How is a Water Molecule Like a Magnet?

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If you were able to see a water molecule (H2O) up close, it would look somewhat like a round head with two ears positioned at the 10 and 2 o'clock positions. Think Mickey Mouse. The "ears" are the two hydrogen ions while the "head' is the oxygen ion. Because the hydrogen ions carry a positive charge and the oxygen ion a negative one, this arrangement gives the molecule a net polarity, much like a magnet. This feature of the water molecule gives water four properties that make it indispensable for life. It has cohesion and a comparatively high boiling point, it is less dense in the solid state than the liquid state, and it is an exceptionally good solvent.

Magnetic Attraction

The structure of the water molecule is a distorted tetrahedron. The hydrogen ions form a 104.5-degree angle with the oxygen molecule. The result is that, while the molecule is electrically neutral, it has poles, just as magnets do. The negative side of of one molecule is attracted to the positive side of those around it. This attraction is known as hydrogen bonding, and while it isn't strong enough to break the covalent bonds keeping the molecules together, it is strong enough to produce anomalous behavior that distinguishes water from other liquids.

Four Anomalous Properties

Cooks rely on the polar nature of water whenever they use a microwave oven. Because the molecules are like magnets, they respond to high-frequency radiation by vibrating, and the energy of these vibrations is what produces the heat to cook the food. This is one example of the importance of the polarity of H2O, but there are more important ones.

Cohesion: Because of the magnetic attraction water molecules exert on each other, liquid water tends to "stick together." You can see this when two water beads approach each other on a flat, smooth surface. When they get close enough, they magically merge into a single droplet. This property, called cohesion, gives water surface tension that insects with large feet exploit to be able to walk on the surface. It allows roots to suck water in a continuous stream and ensures that water flowing through tiny capillaries, such as veins, doesn't separate.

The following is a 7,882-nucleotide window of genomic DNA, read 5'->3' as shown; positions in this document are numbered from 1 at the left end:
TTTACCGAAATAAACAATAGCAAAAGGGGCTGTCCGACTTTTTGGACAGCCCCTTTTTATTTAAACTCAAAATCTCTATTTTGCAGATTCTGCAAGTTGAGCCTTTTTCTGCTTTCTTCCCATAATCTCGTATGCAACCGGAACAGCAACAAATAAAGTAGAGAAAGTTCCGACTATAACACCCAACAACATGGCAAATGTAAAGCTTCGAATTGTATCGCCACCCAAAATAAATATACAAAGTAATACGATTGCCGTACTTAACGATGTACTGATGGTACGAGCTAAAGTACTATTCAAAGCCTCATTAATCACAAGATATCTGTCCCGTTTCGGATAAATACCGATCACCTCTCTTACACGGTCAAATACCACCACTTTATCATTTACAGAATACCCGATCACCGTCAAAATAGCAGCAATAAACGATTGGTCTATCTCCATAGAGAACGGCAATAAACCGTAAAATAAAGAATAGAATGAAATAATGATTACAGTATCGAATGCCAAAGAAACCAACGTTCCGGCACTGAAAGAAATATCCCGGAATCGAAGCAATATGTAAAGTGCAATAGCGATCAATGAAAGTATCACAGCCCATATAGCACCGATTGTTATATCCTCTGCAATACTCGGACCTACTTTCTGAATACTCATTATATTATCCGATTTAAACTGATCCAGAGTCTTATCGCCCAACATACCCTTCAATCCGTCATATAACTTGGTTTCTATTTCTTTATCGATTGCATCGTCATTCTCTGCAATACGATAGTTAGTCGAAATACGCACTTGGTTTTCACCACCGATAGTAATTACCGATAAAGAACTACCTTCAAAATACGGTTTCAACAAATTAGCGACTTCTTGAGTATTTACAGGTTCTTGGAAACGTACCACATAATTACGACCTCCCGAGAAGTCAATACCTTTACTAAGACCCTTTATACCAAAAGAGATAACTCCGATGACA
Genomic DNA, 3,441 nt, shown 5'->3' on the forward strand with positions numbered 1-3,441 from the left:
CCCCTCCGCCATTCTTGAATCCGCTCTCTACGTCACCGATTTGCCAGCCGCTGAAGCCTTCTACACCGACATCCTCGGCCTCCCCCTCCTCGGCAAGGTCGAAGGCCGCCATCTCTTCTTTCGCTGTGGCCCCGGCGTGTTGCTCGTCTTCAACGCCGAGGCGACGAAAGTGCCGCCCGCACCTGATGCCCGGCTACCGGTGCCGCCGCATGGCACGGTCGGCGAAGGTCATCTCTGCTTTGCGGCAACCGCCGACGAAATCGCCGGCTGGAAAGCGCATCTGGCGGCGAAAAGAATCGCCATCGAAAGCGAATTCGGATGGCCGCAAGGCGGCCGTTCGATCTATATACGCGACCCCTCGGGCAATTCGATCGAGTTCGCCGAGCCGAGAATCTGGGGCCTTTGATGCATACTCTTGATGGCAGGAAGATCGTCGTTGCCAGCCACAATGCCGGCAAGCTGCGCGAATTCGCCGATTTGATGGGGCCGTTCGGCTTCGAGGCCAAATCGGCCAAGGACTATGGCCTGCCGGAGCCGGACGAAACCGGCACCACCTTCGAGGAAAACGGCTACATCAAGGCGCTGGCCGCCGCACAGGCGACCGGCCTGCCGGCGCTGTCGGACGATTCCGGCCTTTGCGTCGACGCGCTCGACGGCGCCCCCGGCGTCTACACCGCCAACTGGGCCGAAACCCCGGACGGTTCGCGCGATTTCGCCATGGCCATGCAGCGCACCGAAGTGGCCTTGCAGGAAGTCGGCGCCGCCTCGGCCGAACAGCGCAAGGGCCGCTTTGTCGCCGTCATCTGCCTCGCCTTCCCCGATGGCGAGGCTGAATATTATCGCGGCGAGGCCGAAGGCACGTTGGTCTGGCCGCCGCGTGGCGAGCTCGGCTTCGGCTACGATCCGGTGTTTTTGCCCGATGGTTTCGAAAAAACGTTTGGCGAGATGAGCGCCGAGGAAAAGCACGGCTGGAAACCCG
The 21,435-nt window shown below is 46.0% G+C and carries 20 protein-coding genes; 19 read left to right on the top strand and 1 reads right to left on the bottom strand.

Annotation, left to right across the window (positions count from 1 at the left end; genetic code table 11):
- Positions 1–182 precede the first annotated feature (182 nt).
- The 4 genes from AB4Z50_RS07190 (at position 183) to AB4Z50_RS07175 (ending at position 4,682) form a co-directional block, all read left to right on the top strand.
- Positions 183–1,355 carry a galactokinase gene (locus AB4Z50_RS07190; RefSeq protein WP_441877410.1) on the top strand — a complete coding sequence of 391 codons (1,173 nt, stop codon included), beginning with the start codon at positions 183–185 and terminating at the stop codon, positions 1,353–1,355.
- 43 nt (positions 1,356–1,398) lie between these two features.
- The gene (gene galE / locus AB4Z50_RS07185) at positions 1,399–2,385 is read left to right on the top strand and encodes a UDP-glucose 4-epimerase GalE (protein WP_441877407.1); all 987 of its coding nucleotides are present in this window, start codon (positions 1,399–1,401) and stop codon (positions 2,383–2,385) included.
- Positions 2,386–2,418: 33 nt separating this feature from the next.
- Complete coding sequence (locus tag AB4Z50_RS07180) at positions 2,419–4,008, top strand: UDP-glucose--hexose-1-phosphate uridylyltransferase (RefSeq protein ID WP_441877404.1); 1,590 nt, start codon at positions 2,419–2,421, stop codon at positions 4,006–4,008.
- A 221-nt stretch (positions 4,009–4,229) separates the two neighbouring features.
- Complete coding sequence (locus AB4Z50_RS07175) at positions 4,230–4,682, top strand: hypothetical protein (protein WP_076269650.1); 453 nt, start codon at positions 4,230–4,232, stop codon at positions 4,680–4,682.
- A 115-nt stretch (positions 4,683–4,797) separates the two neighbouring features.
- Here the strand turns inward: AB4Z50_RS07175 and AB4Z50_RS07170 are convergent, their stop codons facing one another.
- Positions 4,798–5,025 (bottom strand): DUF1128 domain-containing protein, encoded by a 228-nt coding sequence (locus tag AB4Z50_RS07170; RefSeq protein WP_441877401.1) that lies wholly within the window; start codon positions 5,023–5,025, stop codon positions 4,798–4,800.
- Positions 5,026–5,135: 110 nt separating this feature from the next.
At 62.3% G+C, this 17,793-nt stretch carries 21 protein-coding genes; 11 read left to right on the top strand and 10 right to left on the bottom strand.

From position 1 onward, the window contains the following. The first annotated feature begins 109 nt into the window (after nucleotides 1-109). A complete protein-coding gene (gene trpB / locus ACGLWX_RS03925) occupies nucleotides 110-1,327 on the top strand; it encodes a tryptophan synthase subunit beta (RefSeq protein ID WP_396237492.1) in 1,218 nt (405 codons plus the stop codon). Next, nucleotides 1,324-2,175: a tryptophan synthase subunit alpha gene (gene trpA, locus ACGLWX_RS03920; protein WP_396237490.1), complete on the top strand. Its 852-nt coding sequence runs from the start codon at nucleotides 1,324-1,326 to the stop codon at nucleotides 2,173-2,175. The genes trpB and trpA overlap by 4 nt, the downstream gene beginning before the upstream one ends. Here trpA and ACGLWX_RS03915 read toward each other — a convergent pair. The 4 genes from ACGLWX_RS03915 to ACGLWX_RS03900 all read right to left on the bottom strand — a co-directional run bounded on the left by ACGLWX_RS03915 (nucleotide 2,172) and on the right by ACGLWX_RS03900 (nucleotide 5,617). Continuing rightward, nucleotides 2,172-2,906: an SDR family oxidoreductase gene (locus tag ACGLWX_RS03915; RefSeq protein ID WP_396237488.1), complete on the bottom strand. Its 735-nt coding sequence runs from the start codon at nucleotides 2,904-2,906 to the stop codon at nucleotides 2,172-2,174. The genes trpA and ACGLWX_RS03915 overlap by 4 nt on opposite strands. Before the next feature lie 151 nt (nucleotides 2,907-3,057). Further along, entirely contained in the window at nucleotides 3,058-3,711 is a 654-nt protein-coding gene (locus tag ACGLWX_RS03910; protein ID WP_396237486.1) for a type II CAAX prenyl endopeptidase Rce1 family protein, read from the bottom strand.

High Boiling Point: The boiling point of water isn't high when compared with some liquids, such as glycerin or olive oil, but it should be lower than it is. Compounds formed from elements in the same group as oxygen in the periodic table, such as hydrogen selenium (H2Se) and hydrogen sulfide (H2S), have boiling points that are 40 to 60 Celsius degrees below zero. Water's high boiling point is entirely due to the extra energy needed to break the hydrogen bonds. Without the magnetic attraction that water molecules exert on each other, water would vaporize at something like -60° C, and there would be no liquid water and no life on Earth.

Ice Is Less Dense than Water: The extra cohesion provided by hydrogen bonding compresses water together in the liquid state. When water freezes, electrostatic attraction/repulsion creates a lattice structure that is more spacious. Water is the only compound that is less dense in the solid state, and this anomaly means that ice floats. If it didn't, every marine ecosystem would die whenever the weather was cold enough for water to freeze.

Water Is a Universal Solvent: Because of its strong hydrogen bonding, water dissolves more substances than any other liquid. This is important for living beings that derive nourishment from nutrients dissolved in water. Most living beings also rely on electrolytes, which are water solutions containing ionic solutes, for transmission of bioelectric signals.

References

About the Author

Chris Deziel holds a Bachelor's degree in physics and a Master's degree in Humanities, He has taught science, math and English at the university level, both in his native Canada and in Japan. He began writing online in 2010, offering information in scientific, cultural and practical topics. His writing covers science, math and home improvement and design, as well as religion and the oriental healing arts.

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